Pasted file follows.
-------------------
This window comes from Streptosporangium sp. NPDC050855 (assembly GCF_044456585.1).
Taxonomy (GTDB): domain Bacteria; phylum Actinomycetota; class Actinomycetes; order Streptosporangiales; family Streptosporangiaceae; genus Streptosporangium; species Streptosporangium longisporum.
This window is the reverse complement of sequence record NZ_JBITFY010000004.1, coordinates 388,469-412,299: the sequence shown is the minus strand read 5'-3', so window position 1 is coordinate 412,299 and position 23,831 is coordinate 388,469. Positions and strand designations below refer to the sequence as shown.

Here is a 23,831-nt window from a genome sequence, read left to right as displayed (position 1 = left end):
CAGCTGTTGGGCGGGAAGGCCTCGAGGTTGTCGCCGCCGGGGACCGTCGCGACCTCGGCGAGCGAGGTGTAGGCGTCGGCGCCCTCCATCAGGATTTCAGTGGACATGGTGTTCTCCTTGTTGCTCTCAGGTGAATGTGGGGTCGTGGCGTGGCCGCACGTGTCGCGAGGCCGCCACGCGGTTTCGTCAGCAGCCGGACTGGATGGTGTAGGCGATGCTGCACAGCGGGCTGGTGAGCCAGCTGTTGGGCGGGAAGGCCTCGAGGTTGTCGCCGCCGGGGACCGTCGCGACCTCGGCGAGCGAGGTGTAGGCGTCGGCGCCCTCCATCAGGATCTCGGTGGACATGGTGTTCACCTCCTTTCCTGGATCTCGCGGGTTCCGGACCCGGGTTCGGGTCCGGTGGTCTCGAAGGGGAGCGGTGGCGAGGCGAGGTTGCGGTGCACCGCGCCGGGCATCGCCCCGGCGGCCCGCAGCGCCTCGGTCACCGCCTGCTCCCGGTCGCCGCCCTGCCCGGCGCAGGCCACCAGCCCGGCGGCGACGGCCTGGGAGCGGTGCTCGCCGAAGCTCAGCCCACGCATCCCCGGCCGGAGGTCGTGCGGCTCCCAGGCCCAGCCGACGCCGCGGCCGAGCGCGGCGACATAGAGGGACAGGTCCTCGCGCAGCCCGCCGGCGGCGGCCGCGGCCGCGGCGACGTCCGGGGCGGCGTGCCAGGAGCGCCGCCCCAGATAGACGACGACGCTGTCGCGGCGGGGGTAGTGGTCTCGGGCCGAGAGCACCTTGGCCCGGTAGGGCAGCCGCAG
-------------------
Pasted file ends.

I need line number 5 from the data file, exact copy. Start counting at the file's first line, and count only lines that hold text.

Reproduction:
CAGCTGTTGGGCGGGAAGGCCTCGAGGTTGTCGCCGCCGGGGACCGTCGCGACCTCGGCGAGCGAGGTGTAGGCGTCGGCGCCCTCCATCAGGATTTCAGTGGACATGGTGTTCTCCTTGTTGCTCTCAGGTGAATGTGGGGTCGTGGCGTGGCCGCACGTGTCGCGAGGCCGCCACGCGGTTTCGTCAGCAGCCGGACTGGATGGTGTAGGCGATGCTGCACAGCGGGCTGGTGAGCCAGCTGTTGGGCGGGAAGGCCTCGAGGTTGTCGCCGCCGGGGACCGTCGCGACCTCGGCGAGCGAGGTGTAGGCGTCGGCGCCCTCCATCAGGATCTCGGTGGACATGGTGTTCACCTCCTTTCCTGGATCTCGCGGGTTCCGGACCCGGGTTCGGGTCCGGTGGTCTCGAAGGGGAGCGGTGGCGAGGCGAGGTTGCGGTGCACCGCGCCGGGCATCGCCCCGGCGGCCCGCAGCGCCTCGGTCACCGCCTGCTCCCGGTCGCCGCCCTGCCCGGCGCAGGCCACCAGCCCGGCGGCGACGGCCTGGGAGCGGTGCTCGCCGAAGCTCAGCCCACGCATCCCCGGCCGGAGGTCGTGCGGCTCCCAGGCCCAGCCGACGCCGCGGCCGAGCGCGGCGACATAGAGGGACAGGTCCTCGCGCAGCCCGCCGGCGGCGGCCGCGGCCGCGGCGACGTCCGGGGCGGCGTGCCAGGAGCGCCGCCCCAGATAGACGACGACGCTGTCGCGGCGGGGGTAGTGGTCTCGGGCCGAGAGCACCTTGGCCCGGTAGGGCAGCCGCAG